5. Davidson LK, Dunn-Wood M: Pilgrimage in the Middle Ages – A Research Guide. New York and London: Garland Publishing; 1993.
  6. Hubert J: Sacred beliefs and belief of sacredness. In Sacred Sites, Sacred Places. Edited by: Carmichael DL, Hubert J, Reeves B, Schanche A. London and New York: Routledge; 1998:9–19.
  7. Carmichael DL, Hubert J, Reeves B, Schanche A: Sacred Sites, Sacred Places. London & New York: Routledge; 1994.
  8. Caillois R: Man and the Sacred (Transl. M. Barash). Westport, Connecticut: Greenwood Press; 1980.
  9. Cummins G, Whiteduck K: Towards a model for the identification and recognition of sacred sites. In Sacred Lands. Edited by: Oakes J, Riewe R, Kinew K, Maloney E. Albereta: Aboriginal World Views, Claims and Conflicts Canadian Circumpolar Institute, University of Alberta Occasional Publication. No.8. 1998H; 1998:3–14.
  10. Sinha BC: Tree Worship in Ancient India. London and The Hague: East-West Publications; 1979.
  11. Gupta SS: Sacred Trees across Cultures and Nations. Calcutta: Indian Publications, Folklore Series 27; 1980.
  12. Frazer JG: The Worship of Nature. London: Macmillan; 1926.
  13. Philpot JH: The Sacred Tree or the Tree in Religion and Myth. London: MacMillan & Co; 1897.
  14. Altman N: Sacred Trees. San Francisco: Sierra Club Books; 2000.
  15. Dafni A: On the typology and the worship status of sacred trees with a special reference to the Middle East. J Ethnobiol Ethnomedicine 2006, 2:26–41.View Article
  16. Goldziher I: Muslim Studies. Edited by: Stern SM. London: George Allen and Unwin Ltd; 1971.
  17. Westermarck E: Pagan Survivals in Mohammedan Civilisation. Amsterdam: Philo; 1933.
  18. Westermarck E: Ritual and Belief in Morocco. New York: University Books; 1968.
  19. Canaan T: Mohammedan Saints and Sanctuaries in Palestine. Jerusalem: Ariel (Originally published 1927–1928, rep n.d.).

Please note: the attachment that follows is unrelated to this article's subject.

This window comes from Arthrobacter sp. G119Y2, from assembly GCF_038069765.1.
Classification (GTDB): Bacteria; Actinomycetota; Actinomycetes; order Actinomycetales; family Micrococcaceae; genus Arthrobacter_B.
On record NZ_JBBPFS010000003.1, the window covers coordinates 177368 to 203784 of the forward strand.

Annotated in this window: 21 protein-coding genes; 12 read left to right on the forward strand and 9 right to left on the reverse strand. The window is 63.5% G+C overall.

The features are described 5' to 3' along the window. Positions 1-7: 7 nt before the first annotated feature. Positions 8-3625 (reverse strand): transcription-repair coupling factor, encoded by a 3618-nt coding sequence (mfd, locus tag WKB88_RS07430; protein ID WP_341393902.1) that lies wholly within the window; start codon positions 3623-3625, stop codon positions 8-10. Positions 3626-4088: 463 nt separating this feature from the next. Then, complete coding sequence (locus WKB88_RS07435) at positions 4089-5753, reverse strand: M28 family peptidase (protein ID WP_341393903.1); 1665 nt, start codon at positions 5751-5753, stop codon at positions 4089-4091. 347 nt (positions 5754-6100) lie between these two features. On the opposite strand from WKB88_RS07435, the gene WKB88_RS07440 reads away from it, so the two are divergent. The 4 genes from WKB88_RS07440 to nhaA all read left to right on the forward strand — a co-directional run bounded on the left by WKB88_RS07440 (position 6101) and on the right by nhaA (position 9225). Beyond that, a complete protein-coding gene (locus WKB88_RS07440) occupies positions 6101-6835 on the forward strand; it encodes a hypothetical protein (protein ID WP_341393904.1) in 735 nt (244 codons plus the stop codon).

20. Arraf S: The Status of the Prophets and Saints in the Holy Land. Tarshikha: Ikhan Mahul; 1993. (In Arabic)
  21. Dafni A: Why are rags tied to the sacred trees of the Holy Land? Econ Bot 2002, 56:315–327.View Article
  22. Dafni A: The supernatural characters and powers of sacred trees in the Holy Land. J Ethnobiol Ethnomedicine 2007, 3:10.View Article
  23. Frese PR, Gray SJM: Trees. In The Encyclopaedia of Religion. Volume 15. Edited by: Eliade M. New York: Macmillan Library Reference USA, Simon and Schuster and Macmillan; 1995:26–33.
  24. Dafni A, Levy S, Lev A: The ethnobotany of Christ's Thorn Jujube ( Ziziphus spina christi ) in Israel. J Ethnobio Ethnomedicine 2005, 1:12.View Article
  25. Medzini A: Expansion of Bedouin settlement in Galilee resulting from spontaneous occupation and planned government policy. In Monogeography No. 1. Haifa: Department of Geography; University of Haifa; 1984.
  26. Dana N: The Druze in the Middle East – their Faith, Leadership, Identity and Status. Brighton and Portland: Sussex Academic Press; 2003.
  27. Hamilton LS: Forest tree conservation through metaphysical constraints. The George Wright Forum 2002, 19:57–78.
  28. Lewis BR: Ritual Sacrifice: An Illustrated History. Phoenix Mill, Thrupp, U.K: Sutton; 2001.
  29. Seligman CG, Seligman BZ: The Bari. J Roy Anthropol Soc Gr Brit Ire 1928, 8:409–479.